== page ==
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American Decorative Arts
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Photo credit: Yale University Art Gallery
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Photo credit: Yale University Art Gallery
Designer: Norman Bel Geddes, American, 1893–1958
Manufacturer: Trifari, American, founded 1925

“Leaping Fish” Lapel Pin

patented 1941, manufactured Fall 1944

Rhinestones, Lucite, and gold-colored plating on white metal

2 3/4 × 1 3/4 × 3/4 in. (6.985 × 4.445 × 1.905 cm)
Gift of José L. Miñán, B.A. 2006, J.D. 2009
With Austrian crystals in short supply during World War II, jewelry manufacturers sought out new materials to catch the eye of consumers. Patented by DuPont in 1937, Lucite was a lightweight, transparent, thermoplastic resin that came in a variety of colors. Its translucent shine leant an appealing opalescence and resembled the more costly moonstone. During World War II, Trifari converted some of their factories to produce Lucite windshields and turrets for fighter planes. Alfred Philippe, the company’s chief designer suggested that the staff cut the imperfect discards into small cabochons for costume jewelry. Trifari produced a line of “Jelly Bellies,” a menagerie of animals whose bodies were formed with these Lucite pieces. The jewelry debuted in the fall of 1943. The “Leaping Fish” lapel pin was designed and patented in 1941 by renowned industrial designer Norman Bel Geddes. Trifari added it to the “Jelly Bellies” line in the fall of 1944. In recent years, Trifari has reissued the pin; these new versions have blue rhinestones on the fish’s head.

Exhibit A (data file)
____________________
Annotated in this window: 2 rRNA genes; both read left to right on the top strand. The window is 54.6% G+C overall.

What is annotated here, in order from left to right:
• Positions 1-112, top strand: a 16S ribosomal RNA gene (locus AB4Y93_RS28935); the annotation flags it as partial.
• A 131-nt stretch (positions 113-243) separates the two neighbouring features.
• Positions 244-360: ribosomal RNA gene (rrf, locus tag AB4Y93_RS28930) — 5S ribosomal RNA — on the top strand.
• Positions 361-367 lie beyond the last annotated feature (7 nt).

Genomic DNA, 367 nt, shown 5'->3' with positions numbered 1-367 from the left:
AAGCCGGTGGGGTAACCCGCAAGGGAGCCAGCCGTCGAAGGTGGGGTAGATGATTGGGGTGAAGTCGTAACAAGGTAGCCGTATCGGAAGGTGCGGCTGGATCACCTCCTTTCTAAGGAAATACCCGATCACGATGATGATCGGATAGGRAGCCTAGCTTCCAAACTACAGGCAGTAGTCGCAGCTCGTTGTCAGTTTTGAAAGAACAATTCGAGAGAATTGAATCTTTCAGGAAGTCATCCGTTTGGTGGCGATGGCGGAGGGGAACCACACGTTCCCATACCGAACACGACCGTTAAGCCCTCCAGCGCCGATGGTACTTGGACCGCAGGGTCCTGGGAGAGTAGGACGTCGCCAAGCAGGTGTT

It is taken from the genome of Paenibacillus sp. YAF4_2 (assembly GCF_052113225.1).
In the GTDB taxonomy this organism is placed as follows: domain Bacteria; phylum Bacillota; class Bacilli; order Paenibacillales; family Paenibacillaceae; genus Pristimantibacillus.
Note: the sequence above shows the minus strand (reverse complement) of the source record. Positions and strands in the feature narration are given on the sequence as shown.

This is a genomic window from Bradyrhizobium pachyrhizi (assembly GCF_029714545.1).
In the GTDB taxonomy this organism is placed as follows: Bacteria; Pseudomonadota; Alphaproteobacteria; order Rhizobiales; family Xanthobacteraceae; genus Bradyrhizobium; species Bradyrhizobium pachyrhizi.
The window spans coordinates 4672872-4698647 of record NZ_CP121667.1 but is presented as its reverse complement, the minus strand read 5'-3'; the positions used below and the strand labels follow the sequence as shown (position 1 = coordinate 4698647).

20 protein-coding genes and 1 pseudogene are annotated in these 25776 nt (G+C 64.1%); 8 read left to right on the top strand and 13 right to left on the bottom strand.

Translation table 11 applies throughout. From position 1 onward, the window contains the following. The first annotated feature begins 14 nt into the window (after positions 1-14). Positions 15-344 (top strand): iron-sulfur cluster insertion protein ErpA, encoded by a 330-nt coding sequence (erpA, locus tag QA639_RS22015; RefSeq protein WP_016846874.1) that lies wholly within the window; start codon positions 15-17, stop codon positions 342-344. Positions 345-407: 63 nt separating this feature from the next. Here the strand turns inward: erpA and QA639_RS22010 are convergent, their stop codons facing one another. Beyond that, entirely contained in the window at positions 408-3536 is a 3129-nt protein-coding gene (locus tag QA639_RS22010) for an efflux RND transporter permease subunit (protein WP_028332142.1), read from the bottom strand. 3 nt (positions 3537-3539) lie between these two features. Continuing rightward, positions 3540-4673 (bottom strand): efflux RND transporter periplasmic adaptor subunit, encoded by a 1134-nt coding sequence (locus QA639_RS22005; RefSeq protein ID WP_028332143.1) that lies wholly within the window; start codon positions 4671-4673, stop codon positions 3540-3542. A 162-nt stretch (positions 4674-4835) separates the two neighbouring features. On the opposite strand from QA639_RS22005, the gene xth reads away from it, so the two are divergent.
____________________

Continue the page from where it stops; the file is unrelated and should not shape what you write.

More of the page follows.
Made in Providence, Rhode Island
On view
20th century

Sheila Bowser, Westimster, Maryland, by 2010; purchased by Jose Minan, New York, 2010


John Stuart Gordon et al., A Modern World: American Design from the Yale University Art Gallery, 1920–1950 (New Haven, Conn.: Yale University Art Gallery, 2011), 96, no. 54.

“Acquisitions,” https://artgallery.yale.edu/sites/default/files/files/Pub_Bull_acquisitions_2011.pdf (accessed March 1, 2012).

Note: This electronic record was created from historic documentation that does not necessarily reflect the Yale University Art Gallery’s complete or current knowledge about the object. Review and updating of such records is ongoing.